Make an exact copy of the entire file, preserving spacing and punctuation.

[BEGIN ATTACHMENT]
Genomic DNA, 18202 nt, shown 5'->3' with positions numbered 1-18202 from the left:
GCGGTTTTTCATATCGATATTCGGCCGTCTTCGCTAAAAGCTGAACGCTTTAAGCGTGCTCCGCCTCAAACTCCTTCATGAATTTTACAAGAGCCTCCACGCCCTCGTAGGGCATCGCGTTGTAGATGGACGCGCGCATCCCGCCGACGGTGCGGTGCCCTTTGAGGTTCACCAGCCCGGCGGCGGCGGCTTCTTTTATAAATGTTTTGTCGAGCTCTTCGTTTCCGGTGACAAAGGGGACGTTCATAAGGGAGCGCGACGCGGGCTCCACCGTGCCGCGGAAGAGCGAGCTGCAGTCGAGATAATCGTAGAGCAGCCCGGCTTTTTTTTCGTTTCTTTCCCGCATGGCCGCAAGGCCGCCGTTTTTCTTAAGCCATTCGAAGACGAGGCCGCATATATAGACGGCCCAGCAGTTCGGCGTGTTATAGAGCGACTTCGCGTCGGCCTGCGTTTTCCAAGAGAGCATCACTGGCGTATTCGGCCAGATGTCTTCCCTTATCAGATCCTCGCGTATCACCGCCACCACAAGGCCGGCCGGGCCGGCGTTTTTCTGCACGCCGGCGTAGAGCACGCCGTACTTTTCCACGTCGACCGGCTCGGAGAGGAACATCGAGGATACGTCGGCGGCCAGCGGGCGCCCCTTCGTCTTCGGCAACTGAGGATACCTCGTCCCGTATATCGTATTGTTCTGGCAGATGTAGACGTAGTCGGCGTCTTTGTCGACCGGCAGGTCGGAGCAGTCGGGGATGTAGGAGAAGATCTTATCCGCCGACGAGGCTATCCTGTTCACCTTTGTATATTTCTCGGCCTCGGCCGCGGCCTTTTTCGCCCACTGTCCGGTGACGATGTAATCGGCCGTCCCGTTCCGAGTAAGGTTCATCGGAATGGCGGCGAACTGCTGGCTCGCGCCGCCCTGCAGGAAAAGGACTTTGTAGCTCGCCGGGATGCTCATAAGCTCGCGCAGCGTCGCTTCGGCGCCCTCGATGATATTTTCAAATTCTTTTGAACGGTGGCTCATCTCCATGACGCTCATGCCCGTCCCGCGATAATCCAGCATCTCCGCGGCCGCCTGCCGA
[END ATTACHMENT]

Genomic DNA, 18202 nt, shown 5'->3' with positions numbered 1-18202 from the left:
GCGGTTTTTCATATCGATATTCGGCCGTCTTCGCTAAAAGCTGAACGCTTTAAGCGTGCTCCGCCTCAAACTCCTTCATGAATTTTACAAGAGCCTCCACGCCCTCGTAGGGCATCGCGTTGTAGATGGACGCGCGCATCCCGCCGACGGTGCGGTGCCCTTTGAGGTTCACCAGCCCGGCGGCGGCGGCTTCTTTTATAAATGTTTTGTCGAGCTCTTCGTTTCCGGTGACAAAGGGGACGTTCATAAGGGAGCGCGACGCGGGCTCCACCGTGCCGCGGAAGAGCGAGCTGCAGTCGAGATAATCGTAGAGCAGCCCGGCTTTTTTTTCGTTTCTTTCCCGCATGGCCGCAAGGCCGCCGTTTTTCTTAAGCCATTCGAAGACGAGGCCGCATATATAGACGGCCCAGCAGTTCGGCGTGTTATAGAGCGACTTCGCGTCGGCCTGCGTTTTCCAAGAGAGCATCACTGGCGTATTCGGCCAGATGTCTTCCCTTATCAGATCCTCGCGTATCACCGCCACCACAAGGCCGGCCGGGCCGGCGTTTTTCTGCACGCCGGCGTAGAGCACGCCGTACTTTTCCACGTCGACCGGCTCGGAGAGGAACATCGAGGATACGTCGGCGGCCAGCGGGCGCCCCTTCGTCTTCGGCAACTGAGGATACCTCGTCCCGTATATCGTATTGTTCTGGCAGATGTAGACGTAGTCGGCGTCTTTGTCGACCGGCAGGTCGGAGCAGTCGGGGATGTAGGAGAAGATCTTATCCGCCGACGAGGCTATCCTGTTCACCTTTGTATATTTCTCGGCCTCGGCCGCGGCCTTTTTCGCCCACTGTCCGGTGACGATGTAATCGGCCGTCCCGTTCCGAGTAAGGTTCATCGGAATGGCGGCGAACTGCTGGCTCGCGCCGCCCTGCAGGAAAAGGACTTTGTAGCTCGCCGGGATGCTCATAAGCTCGCGCAGCGTCGCTTCGGCGCCCTCGATGATATTTTCAAATTCTTTTGAACGGTGGCTCATCTCCATGACGCTCATGCCCGTCCCGCGATAATCCAGCATCTCCGCGGCCGCCTGCCGA